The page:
OETC Day One – Afternoon

My first day at the 2014 OETC is coming to a close, and it’s been an overall motivational and uplifting experience.

I can’t praise Kevin Honeycutt enough for his keynote (and his afternoon session that was a continuation of it).  I think his tagline on his website (kevinhoneycutt.org) explains his overall theme the best:

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He celebrates the natural curiosity and entrepreneurship of kids, and how we as teachers and/or parents should celebrate these things.  We should encourage students to develop skills and talents that they do well, but also teach them things that may not come as naturally to them.

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More specifically, he repeatedly iterated the idea that students need to be aware of the “digital legacies” they continuously are adding to and modifying as they interact online.   Along with digital literacy and netiquette skills, Kevin offered multiple free resources that are available to teachers and students to develop 21st century skills.  (Link available here to his list of tools and resources)

He is a great advocate for students and their development, and believes that students should be able to utilize their strengths to develop their own creative ideas that they can use to create their own businesses.  While I’m sure his background in art and music may influence this a great deal, it is a mindset that is fresh in the K-12 education realm and is somewhat rare.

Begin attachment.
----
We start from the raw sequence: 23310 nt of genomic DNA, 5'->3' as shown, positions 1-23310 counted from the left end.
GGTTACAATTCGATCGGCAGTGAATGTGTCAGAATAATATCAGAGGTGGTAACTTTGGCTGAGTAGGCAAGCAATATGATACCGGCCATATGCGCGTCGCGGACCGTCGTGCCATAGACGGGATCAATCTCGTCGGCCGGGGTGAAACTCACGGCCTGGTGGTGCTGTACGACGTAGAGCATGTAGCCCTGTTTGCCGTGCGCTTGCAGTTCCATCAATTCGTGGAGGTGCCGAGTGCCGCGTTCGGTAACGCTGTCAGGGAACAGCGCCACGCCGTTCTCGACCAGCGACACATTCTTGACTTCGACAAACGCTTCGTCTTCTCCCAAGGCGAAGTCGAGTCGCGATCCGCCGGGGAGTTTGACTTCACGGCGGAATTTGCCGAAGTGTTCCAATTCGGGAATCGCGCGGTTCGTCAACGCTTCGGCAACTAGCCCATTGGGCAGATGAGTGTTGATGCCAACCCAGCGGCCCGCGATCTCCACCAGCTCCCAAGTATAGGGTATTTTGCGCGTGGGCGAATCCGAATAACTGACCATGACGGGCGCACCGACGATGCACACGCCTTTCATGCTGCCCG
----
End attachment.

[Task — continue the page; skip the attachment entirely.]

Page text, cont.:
Thank you Mr. Honeycutt for encouraging me to continue doing things that challenge students and motivate them to be creative, innovative, and responsible in today’s digital world.

Become a Sensai of Classroom Management with Class Dojo

Class Dojo

Use any device (now even Android compatible!) to manage classroom behavior.

Move over, Mr. Miyagi – Behavior management in the classroom just got an upgrade.  Actually, Class Dojo has been around for a while now, but a recent upgrade has made this easy-to-use app available to Android users as well as iOS.

Class Dojo is a tool that teachers can use to manage both positive and negative behaviors of their students within the classroom.  A teacher sets up his/her classes, decides what positive behaviors will be rewarded, and can begin using the program immediately in the classroom.

Wax on, wax off

Class Dojo works using a point system, where positive behavior exhibited by students is is awarded with a point.  Negative behaviors, on the other hand, result in a student losing a point.  At any given time, a student’s overall behavior breakdown can be accessed and reviewed to summarize how he/she has behaved in class in a given time frame.

When students are awarded points, the teacher can select one or more students (all of which can be done from a tablet, PC, Mac, or smart phone (Android or iOS), and what behavior is being awarded.  If the Class Dojo class screen is projected, the student(s) receiving the reward are instantly recognized in a pop-up on the screen, along with a satisfying chime to let the class know what behavior has been noticed by the teacher.  Alternatively, a teacher could review the points at increments during class, or at the end of each class to recognize students for their positive behaviors.  Additionally, Class Dojo automatically sends out reports to parents each Friday, given that you have entered email addresses for your students beforehand.

In my own experience with 5th graders, I have noticed that Class Dojo does a great job of focusing on the positive behaviors of students, even when negative behaviors are occurring at the same time.  With many reward/punishment systems, the positive and negative consequences are not connected, and many students receive more attention and recognition for doing things “wrong,” although they may be doing many more things “right.”  Class Dojo summarizes both together, and students can receive more attention for the positive decisions they make in the classroom.